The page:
If you’re a fan of the colors scarlet and gray, like watching a pigskin fly through a horseshoe and have a predisposed affinity for coaches whose names signify the concept of city dwelling, it is feasible that you are an Ohio State football fan brimming with excitement for the upcoming 2012 season.
There are several reasons to justify this growing anticipation leading up to the opening game with Miami of Ohio on Saturday Sept. 1, at the Shoe. Not the least of which is a coach, whose savior like reputation has preceded him, prior to having presided the sidelines for a single regular season snap.
However, even more compelling is the focus on several players and how they will perform throughout the inaugural season in the Urban Era of OSU football.
Here are four in particular, who will garner significant interest as key contributors in the coming campaign.
Miller, other than new head coach Urban Meyer, will incur the most significant amount of interpretive analysis throughout the progression of the 2012 season, by both fans and pundits alike.
Having acquired the kind of experience in his freshman year that he couldn’t have anticipated leading up to the beginning of 2011, as a result of the unraveling of the team through Tattoogate, and stepping in for the fleeing Terrelle Pryor, Miller will enter this year’s spring practice with the reassurance that he is the No. 1 quarterback.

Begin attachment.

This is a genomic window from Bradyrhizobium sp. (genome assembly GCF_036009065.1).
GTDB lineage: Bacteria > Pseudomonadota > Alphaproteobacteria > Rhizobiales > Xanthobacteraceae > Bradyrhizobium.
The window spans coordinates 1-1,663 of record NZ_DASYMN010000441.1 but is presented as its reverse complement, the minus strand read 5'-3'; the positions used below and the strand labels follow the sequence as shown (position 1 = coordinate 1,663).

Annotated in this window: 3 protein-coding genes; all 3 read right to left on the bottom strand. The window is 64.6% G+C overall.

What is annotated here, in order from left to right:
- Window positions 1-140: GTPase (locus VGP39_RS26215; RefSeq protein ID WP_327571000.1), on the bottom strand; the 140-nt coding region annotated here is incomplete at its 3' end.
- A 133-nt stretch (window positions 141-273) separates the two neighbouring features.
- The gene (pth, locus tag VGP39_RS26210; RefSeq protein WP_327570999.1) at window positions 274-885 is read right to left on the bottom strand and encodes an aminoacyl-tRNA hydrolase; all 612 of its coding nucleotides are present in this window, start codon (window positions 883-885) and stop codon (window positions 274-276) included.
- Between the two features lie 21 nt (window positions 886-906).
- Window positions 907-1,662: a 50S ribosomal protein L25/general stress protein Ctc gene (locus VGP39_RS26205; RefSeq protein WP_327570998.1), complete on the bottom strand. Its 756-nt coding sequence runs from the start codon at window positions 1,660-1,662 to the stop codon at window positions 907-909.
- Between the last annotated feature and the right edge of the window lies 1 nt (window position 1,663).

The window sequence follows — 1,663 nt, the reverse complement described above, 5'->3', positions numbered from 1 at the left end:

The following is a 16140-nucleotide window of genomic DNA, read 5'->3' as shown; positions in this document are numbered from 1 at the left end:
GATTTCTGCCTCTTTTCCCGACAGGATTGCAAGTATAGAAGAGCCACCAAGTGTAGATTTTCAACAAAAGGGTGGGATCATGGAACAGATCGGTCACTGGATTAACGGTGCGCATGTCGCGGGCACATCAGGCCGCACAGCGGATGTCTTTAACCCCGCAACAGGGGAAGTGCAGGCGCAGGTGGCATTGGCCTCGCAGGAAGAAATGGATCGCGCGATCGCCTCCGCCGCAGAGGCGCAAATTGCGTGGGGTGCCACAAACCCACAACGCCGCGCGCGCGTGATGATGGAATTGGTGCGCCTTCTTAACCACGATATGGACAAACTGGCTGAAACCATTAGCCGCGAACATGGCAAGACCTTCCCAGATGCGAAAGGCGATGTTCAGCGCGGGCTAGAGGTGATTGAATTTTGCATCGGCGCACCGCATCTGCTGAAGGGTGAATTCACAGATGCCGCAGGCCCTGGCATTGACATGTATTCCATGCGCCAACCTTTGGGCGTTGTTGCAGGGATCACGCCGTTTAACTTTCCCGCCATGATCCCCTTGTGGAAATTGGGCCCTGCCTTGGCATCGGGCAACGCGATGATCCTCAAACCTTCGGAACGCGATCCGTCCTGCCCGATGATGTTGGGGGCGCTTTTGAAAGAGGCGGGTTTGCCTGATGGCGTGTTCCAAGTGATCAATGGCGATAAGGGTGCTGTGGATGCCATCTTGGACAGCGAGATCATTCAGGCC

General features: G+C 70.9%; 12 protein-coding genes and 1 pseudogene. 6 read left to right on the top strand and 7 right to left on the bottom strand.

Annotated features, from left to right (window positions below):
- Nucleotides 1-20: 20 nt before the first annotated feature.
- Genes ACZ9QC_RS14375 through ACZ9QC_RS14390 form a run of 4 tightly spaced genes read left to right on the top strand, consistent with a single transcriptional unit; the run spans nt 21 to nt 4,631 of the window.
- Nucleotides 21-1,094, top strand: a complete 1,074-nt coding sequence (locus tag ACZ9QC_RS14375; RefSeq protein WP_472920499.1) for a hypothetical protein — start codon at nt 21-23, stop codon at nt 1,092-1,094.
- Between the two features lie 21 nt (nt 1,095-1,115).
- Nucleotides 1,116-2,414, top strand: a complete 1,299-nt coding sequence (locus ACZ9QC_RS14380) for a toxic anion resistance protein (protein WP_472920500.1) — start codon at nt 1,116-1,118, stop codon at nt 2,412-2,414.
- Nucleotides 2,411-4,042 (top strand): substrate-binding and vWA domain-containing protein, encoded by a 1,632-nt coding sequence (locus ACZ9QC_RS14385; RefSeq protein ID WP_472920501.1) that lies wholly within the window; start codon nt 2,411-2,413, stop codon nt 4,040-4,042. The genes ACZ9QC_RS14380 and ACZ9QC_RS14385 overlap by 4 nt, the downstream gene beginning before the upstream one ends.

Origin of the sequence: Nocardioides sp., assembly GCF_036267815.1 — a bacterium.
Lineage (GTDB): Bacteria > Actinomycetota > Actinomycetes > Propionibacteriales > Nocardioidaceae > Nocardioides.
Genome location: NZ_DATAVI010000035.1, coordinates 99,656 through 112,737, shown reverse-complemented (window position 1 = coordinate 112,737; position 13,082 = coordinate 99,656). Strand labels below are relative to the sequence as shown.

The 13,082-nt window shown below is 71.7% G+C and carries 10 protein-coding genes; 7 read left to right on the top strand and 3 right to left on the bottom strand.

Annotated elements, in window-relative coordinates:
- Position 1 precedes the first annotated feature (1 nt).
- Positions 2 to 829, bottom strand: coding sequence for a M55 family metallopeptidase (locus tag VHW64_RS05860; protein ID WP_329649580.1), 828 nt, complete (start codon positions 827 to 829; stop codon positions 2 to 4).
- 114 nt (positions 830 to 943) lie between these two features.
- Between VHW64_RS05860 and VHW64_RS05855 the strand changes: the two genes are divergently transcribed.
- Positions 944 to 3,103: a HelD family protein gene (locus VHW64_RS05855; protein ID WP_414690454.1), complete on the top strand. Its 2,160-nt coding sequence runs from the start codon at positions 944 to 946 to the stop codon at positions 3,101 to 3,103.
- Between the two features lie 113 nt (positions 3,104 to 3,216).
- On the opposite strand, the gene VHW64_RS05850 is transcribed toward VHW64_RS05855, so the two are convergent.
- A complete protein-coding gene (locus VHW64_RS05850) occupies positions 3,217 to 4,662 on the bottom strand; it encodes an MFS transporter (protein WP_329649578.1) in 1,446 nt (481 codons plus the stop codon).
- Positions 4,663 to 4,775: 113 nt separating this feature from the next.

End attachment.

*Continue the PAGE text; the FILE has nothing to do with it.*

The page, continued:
While this is a far more reassuring way to initiate his sophomore season, it will bring with it the added expectation of being effective with more immediacy. And although Meyer has instantaneously re-instilled the Buckeyes’ potential to reassert themselves atop the Big Ten, Miller will have to adjust to a new head coach and new offensive coordinator/quarterbacks coach, Tom Herman, who filled the same roles at Iowa State previously.
In his freshman year, Miller continued the recent tradition of OSU quarterbacks who are just as formidable when tucking the ball under as they are when freeing it into flight, with his predecessor the maligned Pryor, and going further back, Troy Smith, as other examples of this kind of combination quarterback. He finished 2011 with 715 yards rushing on 159 attempts for 4.5 average and seven touchdowns, the latter category representing half of his final number of thrown touchdowns.
However, much of OSU’s success will be contingent upon Miller’s maturation in the pocket and his ability to develop as an efficient passer within a new offensive system. He does not have to transform into a singularly prolific passing quarterback, completely negating his ability to be creative in broken plays, rather, his development into more of a legitimate threat in the pocket, will simply accentuate his abilities as a multifaceted offensive organizer.